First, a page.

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(Reuters): The Slovenian government on Thursday approved a decision to recognise an independent Palestinian state, Prime Minister Robert Golob said, following in the steps of Spain, Ireland and Norway.

“Today the government has decided to recognise Palestine as an independent and sovereign state,” he said at a news conference in Ljubljana.

Parliament speaker Urska Klakocar Zupancic told a press conference in Ljubljana that Slovenian lawmakers are to vote on Tuesday on whether to recognise the Palestinian state.

“The session is scheduled for Tuesday from 4pm (1400 GMT),” Zupancic said.

The move is part of a wider effort by countries to coordinate pressure on Israel to end the bombardment in Gaza. Israel has been fighting against Hamas since a cross-border October 7 attack by fighters in which some 1,200 people were killed and over 250 taken hostage, according to Israeli tallies. Nearly 130 hostages are believed to remain captive in Gaza.

Gaza health authorities say more than 36,000 Palestinians have been killed in the Israeli bombardment over the past seven months that has generated global criticism.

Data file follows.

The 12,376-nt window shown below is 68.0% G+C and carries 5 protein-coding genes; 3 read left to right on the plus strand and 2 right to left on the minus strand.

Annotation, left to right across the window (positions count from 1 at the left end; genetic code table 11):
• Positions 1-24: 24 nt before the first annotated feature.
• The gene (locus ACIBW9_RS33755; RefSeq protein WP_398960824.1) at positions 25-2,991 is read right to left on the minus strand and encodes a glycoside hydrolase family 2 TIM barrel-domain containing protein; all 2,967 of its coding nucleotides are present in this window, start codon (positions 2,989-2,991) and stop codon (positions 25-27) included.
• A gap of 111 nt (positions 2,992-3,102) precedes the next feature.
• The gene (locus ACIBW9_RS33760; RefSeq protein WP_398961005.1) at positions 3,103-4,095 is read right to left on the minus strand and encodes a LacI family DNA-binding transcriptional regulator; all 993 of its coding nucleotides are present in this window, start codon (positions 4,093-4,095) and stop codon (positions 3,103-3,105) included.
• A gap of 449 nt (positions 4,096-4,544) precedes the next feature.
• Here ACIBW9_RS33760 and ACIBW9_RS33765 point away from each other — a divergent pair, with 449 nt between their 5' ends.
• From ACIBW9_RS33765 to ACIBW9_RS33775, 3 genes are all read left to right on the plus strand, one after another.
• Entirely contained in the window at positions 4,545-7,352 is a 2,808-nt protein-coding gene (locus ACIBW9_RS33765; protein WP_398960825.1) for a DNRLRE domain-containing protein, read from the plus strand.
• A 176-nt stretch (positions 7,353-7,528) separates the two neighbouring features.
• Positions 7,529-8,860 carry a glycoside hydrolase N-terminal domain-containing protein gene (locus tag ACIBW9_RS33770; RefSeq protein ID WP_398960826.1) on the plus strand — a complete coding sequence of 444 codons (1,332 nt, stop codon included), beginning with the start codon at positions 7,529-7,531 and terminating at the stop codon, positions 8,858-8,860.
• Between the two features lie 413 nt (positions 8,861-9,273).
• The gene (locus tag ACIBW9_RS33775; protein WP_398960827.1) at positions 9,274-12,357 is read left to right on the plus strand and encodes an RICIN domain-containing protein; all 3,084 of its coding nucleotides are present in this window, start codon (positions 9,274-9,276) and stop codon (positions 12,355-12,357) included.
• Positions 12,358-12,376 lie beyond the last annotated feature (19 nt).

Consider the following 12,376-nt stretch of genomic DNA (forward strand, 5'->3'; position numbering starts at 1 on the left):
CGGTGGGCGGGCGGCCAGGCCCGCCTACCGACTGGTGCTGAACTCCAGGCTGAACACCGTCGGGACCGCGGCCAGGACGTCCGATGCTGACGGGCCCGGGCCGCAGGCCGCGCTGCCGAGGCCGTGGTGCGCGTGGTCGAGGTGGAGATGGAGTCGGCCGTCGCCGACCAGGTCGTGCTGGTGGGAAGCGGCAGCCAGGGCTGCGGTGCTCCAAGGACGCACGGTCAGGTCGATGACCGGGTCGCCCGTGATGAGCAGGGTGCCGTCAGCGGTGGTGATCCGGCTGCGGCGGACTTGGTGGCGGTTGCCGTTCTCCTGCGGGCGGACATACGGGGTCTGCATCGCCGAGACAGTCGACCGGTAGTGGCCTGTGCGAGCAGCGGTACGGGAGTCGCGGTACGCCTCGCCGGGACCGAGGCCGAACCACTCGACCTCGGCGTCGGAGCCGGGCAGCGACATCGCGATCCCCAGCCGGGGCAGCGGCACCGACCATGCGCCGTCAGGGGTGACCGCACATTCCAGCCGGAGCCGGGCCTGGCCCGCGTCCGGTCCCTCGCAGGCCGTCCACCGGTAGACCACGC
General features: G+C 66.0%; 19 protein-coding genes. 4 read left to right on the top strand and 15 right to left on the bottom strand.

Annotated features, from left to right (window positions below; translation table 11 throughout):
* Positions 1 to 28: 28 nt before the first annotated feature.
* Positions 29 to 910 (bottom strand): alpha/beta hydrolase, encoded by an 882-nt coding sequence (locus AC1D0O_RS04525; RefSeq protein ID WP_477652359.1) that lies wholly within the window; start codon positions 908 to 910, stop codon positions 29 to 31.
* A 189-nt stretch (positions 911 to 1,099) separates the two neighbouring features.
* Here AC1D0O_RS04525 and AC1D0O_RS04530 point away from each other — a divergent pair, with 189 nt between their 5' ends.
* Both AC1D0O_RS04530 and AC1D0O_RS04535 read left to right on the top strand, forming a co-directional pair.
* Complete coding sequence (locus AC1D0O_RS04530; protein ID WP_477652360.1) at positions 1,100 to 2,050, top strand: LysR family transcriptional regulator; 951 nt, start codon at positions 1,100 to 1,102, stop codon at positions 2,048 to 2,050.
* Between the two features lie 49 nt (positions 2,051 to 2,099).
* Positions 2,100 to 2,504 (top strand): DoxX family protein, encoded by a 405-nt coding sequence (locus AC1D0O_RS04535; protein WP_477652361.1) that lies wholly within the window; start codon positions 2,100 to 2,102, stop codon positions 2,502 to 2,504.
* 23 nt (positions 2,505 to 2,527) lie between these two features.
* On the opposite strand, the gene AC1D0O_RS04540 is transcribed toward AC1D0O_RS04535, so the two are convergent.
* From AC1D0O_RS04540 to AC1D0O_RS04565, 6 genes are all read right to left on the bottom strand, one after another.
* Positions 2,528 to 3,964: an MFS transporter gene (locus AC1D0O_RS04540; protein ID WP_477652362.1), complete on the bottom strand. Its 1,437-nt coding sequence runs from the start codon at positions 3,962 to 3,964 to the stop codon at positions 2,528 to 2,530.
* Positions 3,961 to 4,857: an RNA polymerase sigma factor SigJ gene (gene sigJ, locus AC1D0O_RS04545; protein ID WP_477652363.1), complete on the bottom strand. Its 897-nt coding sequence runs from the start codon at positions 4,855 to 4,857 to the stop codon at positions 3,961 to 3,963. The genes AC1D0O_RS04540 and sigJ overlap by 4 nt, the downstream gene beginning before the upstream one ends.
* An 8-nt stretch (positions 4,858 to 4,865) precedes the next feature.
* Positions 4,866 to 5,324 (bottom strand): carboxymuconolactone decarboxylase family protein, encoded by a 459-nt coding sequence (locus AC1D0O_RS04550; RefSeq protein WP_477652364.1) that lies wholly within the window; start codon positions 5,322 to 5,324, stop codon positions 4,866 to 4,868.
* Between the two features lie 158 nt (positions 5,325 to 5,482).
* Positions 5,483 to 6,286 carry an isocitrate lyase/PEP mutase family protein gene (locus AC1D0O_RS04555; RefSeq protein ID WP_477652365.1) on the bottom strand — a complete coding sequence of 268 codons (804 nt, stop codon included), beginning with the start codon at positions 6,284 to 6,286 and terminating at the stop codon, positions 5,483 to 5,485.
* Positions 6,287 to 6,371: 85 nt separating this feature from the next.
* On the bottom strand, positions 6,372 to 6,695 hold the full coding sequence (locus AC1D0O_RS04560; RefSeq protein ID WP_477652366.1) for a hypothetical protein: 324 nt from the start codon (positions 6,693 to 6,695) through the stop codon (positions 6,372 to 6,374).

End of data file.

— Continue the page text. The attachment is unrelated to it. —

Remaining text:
PM Golob also called for the immediate cessation of hostilities between Israel and Hamas in Gaza and the release of all hostages. “This is the message of peace,” he said.

The Slovenian government raised a Palestinian flag alongside the flags of Slovenia and the EU in front of its building in downtown Ljubljana.

On May 28, Spain, Ireland and Norway officially recognised a Palestinian state, prompting an angry reaction from Israel.

Of the 27 members of the European Union, Sweden, Cyprus, Hungary, the Czech Republic, Poland, Slovakia, Romania and Bulgaria have already recognised a Palestinian state.

Malta has said it could follow soon.

Britain and Australia have said they are also considering recognition, but France has said now is not the time.

Germany joined Israel’s staunchest ally, the United States, in rejecting a unilateral approach, insisting that a two-state solution can only be achieved through dialogue.

Denmark’s parliament on Tuesday voted down a bill to recognise a Palestinian state.

Norway, which chairs the international donor group to the Palestinians, had until recently followed the US position but has lost confidence that this strategy will work.